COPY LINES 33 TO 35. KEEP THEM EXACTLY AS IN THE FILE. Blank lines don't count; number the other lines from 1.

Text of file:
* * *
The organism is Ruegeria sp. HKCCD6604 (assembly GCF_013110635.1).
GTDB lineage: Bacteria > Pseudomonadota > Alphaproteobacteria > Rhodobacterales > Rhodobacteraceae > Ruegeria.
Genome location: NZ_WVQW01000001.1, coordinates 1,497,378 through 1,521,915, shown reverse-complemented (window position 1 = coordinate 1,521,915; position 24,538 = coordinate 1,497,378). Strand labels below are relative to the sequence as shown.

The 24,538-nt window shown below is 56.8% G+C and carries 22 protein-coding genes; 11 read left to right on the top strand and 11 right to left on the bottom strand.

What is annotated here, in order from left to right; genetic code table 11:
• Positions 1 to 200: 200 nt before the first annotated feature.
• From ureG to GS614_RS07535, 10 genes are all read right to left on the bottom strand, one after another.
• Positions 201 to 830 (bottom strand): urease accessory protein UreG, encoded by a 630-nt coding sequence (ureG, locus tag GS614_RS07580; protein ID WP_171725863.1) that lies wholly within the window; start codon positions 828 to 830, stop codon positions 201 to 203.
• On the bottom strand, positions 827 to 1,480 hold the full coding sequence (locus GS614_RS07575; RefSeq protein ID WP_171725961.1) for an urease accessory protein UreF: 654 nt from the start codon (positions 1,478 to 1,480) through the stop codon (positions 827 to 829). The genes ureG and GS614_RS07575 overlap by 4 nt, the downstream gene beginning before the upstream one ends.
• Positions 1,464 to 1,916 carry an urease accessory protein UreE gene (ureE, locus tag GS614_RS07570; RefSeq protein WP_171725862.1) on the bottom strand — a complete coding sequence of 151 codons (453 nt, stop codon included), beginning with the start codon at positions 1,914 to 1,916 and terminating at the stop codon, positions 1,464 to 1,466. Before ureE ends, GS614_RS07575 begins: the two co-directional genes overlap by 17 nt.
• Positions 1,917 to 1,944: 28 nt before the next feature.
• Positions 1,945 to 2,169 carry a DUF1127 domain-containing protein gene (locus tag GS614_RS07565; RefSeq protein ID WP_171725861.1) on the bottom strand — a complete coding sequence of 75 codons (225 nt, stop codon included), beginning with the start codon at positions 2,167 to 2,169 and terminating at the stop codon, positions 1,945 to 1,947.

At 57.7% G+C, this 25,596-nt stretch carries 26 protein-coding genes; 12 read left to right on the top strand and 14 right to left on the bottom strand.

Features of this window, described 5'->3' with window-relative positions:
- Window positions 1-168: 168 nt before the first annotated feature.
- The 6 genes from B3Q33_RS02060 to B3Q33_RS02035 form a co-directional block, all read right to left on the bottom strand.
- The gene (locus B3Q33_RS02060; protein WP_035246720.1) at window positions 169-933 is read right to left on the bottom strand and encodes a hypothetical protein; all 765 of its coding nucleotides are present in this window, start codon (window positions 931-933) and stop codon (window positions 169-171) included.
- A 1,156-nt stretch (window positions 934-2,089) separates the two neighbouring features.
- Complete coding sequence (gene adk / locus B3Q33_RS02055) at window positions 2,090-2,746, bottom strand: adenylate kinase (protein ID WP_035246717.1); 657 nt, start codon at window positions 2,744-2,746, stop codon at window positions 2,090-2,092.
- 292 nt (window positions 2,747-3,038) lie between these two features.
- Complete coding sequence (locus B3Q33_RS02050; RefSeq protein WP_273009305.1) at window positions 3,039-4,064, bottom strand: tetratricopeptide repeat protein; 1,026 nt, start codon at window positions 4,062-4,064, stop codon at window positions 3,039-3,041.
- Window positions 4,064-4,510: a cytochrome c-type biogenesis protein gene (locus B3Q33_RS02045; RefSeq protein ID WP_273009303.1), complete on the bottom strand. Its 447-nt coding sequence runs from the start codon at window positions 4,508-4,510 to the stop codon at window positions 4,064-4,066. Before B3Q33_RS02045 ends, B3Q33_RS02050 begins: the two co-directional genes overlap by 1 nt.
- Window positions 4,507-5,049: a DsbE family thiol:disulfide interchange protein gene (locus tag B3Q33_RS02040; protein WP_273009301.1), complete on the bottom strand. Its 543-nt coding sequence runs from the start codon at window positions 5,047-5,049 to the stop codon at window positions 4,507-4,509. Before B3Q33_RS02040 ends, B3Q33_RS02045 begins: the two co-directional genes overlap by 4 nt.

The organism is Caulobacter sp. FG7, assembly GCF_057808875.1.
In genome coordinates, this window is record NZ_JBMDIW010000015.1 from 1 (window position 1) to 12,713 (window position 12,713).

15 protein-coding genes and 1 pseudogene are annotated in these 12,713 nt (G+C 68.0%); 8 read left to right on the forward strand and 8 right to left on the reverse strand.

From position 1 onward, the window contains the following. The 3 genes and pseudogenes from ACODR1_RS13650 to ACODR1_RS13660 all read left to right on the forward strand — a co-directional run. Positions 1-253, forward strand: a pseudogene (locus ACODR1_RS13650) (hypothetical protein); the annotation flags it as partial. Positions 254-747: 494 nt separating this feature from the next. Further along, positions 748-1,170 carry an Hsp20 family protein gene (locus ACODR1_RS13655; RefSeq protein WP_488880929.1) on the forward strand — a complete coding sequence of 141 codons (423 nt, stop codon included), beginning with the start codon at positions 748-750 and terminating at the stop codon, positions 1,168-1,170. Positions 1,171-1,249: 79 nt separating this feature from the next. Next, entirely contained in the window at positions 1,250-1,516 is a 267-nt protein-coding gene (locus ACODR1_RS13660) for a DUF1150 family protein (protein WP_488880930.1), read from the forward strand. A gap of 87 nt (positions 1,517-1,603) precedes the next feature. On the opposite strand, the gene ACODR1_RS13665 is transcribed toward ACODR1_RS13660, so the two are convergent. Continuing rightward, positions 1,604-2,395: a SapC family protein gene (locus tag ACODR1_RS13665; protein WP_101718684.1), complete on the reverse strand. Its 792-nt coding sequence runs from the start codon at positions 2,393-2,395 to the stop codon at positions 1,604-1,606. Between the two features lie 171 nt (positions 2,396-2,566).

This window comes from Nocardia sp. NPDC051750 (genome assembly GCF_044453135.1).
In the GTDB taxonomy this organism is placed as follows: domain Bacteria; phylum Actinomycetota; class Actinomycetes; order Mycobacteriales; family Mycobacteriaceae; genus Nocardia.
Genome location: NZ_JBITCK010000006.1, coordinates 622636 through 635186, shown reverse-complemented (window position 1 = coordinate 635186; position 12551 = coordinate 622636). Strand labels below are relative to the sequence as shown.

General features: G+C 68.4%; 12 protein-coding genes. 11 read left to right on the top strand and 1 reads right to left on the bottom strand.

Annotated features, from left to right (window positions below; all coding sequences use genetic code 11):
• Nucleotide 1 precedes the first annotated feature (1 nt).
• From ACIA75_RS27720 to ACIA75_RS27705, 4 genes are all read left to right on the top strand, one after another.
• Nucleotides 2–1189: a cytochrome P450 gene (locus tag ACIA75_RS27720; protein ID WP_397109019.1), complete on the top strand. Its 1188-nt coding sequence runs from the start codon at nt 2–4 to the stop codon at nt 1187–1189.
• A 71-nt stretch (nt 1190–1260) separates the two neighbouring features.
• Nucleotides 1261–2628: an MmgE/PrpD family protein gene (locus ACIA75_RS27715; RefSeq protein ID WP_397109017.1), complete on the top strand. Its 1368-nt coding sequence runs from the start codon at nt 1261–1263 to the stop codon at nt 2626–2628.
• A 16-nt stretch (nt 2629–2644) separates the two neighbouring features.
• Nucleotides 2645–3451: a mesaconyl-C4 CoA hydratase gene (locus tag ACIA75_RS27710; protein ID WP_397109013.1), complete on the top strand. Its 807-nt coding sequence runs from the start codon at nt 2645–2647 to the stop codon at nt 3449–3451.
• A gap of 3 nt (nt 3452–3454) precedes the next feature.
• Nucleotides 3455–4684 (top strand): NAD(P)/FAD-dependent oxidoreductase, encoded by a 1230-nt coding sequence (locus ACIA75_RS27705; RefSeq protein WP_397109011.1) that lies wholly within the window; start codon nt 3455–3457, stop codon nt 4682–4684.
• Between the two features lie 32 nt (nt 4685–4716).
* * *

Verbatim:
• Nucleotide 1 precedes the first annotated feature (1 nt).
• From ACIA75_RS27720 to ACIA75_RS27705, 4 genes are all read left to right on the top strand, one after another.
• Nucleotides 2–1189: a cytochrome P450 gene (locus tag ACIA75_RS27720; protein ID WP_397109019.1), complete on the top strand. Its 1188-nt coding sequence runs from the start codon at nt 2–4 to the stop codon at nt 1187–1189.